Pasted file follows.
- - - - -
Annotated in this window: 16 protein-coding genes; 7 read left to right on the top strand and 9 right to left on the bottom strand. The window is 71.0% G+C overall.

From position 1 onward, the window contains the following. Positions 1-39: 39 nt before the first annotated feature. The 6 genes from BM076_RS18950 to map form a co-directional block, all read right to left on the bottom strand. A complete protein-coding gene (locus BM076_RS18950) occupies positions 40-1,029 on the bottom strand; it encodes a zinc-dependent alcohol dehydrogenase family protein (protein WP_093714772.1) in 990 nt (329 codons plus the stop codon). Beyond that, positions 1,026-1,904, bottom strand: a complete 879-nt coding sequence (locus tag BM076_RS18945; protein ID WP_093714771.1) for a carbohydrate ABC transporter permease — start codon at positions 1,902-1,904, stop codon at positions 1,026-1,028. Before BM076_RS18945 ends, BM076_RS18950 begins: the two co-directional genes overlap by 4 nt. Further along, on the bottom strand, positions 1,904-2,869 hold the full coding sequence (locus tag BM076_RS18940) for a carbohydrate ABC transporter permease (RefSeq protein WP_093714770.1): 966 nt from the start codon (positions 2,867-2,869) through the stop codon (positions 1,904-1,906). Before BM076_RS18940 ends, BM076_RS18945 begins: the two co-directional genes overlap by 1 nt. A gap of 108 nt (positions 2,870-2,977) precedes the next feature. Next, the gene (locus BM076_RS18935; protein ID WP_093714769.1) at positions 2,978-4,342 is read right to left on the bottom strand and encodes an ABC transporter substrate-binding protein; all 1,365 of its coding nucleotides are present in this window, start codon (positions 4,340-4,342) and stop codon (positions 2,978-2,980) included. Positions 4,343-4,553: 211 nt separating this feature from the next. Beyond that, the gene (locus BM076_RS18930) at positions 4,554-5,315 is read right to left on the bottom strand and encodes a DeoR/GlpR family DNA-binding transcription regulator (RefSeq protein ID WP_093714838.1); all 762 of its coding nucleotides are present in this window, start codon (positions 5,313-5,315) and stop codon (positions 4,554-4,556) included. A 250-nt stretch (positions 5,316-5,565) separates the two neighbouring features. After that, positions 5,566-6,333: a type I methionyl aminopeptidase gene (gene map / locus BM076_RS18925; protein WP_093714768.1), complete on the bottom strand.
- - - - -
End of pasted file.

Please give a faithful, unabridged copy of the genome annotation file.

Annotated in this window: 16 protein-coding genes; 7 read left to right on the top strand and 9 right to left on the bottom strand. The window is 71.0% G+C overall.

From position 1 onward, the window contains the following. Positions 1-39: 39 nt before the first annotated feature. The 6 genes from BM076_RS18950 to map form a co-directional block, all read right to left on the bottom strand. A complete protein-coding gene (locus BM076_RS18950) occupies positions 40-1,029 on the bottom strand; it encodes a zinc-dependent alcohol dehydrogenase family protein (protein WP_093714772.1) in 990 nt (329 codons plus the stop codon). Beyond that, positions 1,026-1,904, bottom strand: a complete 879-nt coding sequence (locus tag BM076_RS18945; protein ID WP_093714771.1) for a carbohydrate ABC transporter permease — start codon at positions 1,902-1,904, stop codon at positions 1,026-1,028. Before BM076_RS18945 ends, BM076_RS18950 begins: the two co-directional genes overlap by 4 nt. Further along, on the bottom strand, positions 1,904-2,869 hold the full coding sequence (locus tag BM076_RS18940) for a carbohydrate ABC transporter permease (RefSeq protein WP_093714770.1): 966 nt from the start codon (positions 2,867-2,869) through the stop codon (positions 1,904-1,906). Before BM076_RS18940 ends, BM076_RS18945 begins: the two co-directional genes overlap by 1 nt. A gap of 108 nt (positions 2,870-2,977) precedes the next feature. Next, the gene (locus BM076_RS18935; protein ID WP_093714769.1) at positions 2,978-4,342 is read right to left on the bottom strand and encodes an ABC transporter substrate-binding protein; all 1,365 of its coding nucleotides are present in this window, start codon (positions 4,340-4,342) and stop codon (positions 2,978-2,980) included. Positions 4,343-4,553: 211 nt separating this feature from the next. Beyond that, the gene (locus BM076_RS18930) at positions 4,554-5,315 is read right to left on the bottom strand and encodes a DeoR/GlpR family DNA-binding transcription regulator (RefSeq protein ID WP_093714838.1); all 762 of its coding nucleotides are present in this window, start codon (positions 5,313-5,315) and stop codon (positions 4,554-4,556) included. A 250-nt stretch (positions 5,316-5,565) separates the two neighbouring features. After that, positions 5,566-6,333: a type I methionyl aminopeptidase gene (gene map / locus BM076_RS18925; protein WP_093714768.1), complete on the bottom strand.